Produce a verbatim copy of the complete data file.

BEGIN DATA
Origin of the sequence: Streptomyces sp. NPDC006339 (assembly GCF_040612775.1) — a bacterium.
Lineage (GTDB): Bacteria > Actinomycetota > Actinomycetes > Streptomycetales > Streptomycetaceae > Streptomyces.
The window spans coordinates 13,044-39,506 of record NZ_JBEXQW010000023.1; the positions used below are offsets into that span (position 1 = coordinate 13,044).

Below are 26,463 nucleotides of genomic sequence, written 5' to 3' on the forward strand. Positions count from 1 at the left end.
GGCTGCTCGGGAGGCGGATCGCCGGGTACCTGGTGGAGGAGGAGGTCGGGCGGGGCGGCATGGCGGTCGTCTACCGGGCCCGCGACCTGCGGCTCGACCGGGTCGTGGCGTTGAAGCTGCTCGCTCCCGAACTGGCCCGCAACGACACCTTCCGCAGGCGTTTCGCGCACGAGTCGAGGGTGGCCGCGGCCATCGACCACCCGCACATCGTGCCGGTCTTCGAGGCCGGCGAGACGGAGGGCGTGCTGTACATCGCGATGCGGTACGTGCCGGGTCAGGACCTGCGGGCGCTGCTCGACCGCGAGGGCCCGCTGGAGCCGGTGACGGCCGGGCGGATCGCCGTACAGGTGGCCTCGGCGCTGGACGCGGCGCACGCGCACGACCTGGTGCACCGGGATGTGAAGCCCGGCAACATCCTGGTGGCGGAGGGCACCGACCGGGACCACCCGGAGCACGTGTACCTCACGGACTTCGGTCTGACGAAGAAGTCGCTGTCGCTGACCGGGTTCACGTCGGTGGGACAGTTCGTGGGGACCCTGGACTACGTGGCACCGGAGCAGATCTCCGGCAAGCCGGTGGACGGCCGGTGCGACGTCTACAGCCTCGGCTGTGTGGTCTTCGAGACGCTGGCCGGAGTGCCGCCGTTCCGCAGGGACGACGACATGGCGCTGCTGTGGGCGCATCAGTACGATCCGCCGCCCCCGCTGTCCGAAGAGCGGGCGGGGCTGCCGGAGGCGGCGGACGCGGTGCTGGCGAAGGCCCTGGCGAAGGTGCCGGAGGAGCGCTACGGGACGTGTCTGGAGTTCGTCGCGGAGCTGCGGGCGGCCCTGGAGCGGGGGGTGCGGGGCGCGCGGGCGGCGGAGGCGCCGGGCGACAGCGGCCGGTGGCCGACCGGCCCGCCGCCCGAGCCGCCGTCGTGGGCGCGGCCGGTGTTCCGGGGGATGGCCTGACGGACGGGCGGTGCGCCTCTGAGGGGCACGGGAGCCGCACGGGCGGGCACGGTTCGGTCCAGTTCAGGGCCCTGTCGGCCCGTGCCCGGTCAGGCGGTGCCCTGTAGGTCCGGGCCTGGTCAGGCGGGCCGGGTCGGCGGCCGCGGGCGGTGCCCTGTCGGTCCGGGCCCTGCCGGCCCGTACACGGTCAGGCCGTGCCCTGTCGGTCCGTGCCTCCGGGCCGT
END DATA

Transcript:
Origin of the sequence: Streptomyces sp. NPDC006339 (assembly GCF_040612775.1) — a bacterium.
Lineage (GTDB): Bacteria > Actinomycetota > Actinomycetes > Streptomycetales > Streptomycetaceae > Streptomyces.
The window spans coordinates 13,044-39,506 of record NZ_JBEXQW010000023.1; the positions used below are offsets into that span (position 1 = coordinate 13,044).

Below are 26,463 nucleotides of genomic sequence, written 5' to 3' on the forward strand. Positions count from 1 at the left end.
GGCTGCTCGGGAGGCGGATCGCCGGGTACCTGGTGGAGGAGGAGGTCGGGCGGGGCGGCATGGCGGTCGTCTACCGGGCCCGCGACCTGCGGCTCGACCGGGTCGTGGCGTTGAAGCTGCTCGCTCCCGAACTGGCCCGCAACGACACCTTCCGCAGGCGTTTCGCGCACGAGTCGAGGGTGGCCGCGGCCATCGACCACCCGCACATCGTGCCGGTCTTCGAGGCCGGCGAGACGGAGGGCGTGCTGTACATCGCGATGCGGTACGTGCCGGGTCAGGACCTGCGGGCGCTGCTCGACCGCGAGGGCCCGCTGGAGCCGGTGACGGCCGGGCGGATCGCCGTACAGGTGGCCTCGGCGCTGGACGCGGCGCACGCGCACGACCTGGTGCACCGGGATGTGAAGCCCGGCAACATCCTGGTGGCGGAGGGCACCGACCGGGACCACCCGGAGCACGTGTACCTCACGGACTTCGGTCTGACGAAGAAGTCGCTGTCGCTGACCGGGTTCACGTCGGTGGGACAGTTCGTGGGGACCCTGGACTACGTGGCACCGGAGCAGATCTCCGGCAAGCCGGTGGACGGCCGGTGCGACGTCTACAGCCTCGGCTGTGTGGTCTTCGAGACGCTGGCCGGAGTGCCGCCGTTCCGCAGGGACGACGACATGGCGCTGCTGTGGGCGCATCAGTACGATCCGCCGCCCCCGCTGTCCGAAGAGCGGGCGGGGCTGCCGGAGGCGGCGGACGCGGTGCTGGCGAAGGCCCTGGCGAAGGTGCCGGAGGAGCGCTACGGGACGTGTCTGGAGTTCGTCGCGGAGCTGCGGGCGGCCCTGGAGCGGGGGGTGCGGGGCGCGCGGGCGGCGGAGGCGCCGGGCGACAGCGGCCGGTGGCCGACCGGCCCGCCGCCCGAGCCGCCGTCGTGGGCGCGGCCGGTGTTCCGGGGGATGGCCTGACGGACGGGCGGTGCGCCTCTGAGGGGCACGGGAGCCGCACGGGCGGGCACGGTTCGGTCCAGTTCAGGGCCCTGTCGGCCCGTGCCCGGTCAGGCGGTGCCCTGTAGGTCCGGGCCTGGTCAGGCGGGCCGGGTCGGCGGCCGCGGGCGGTGCCCTGTCGGTCCGGGCCCTGCCGGCCCGTACACGGTCAGGCCGTGCCCTGTCGGTCCGTGCCTCCGGGCCGT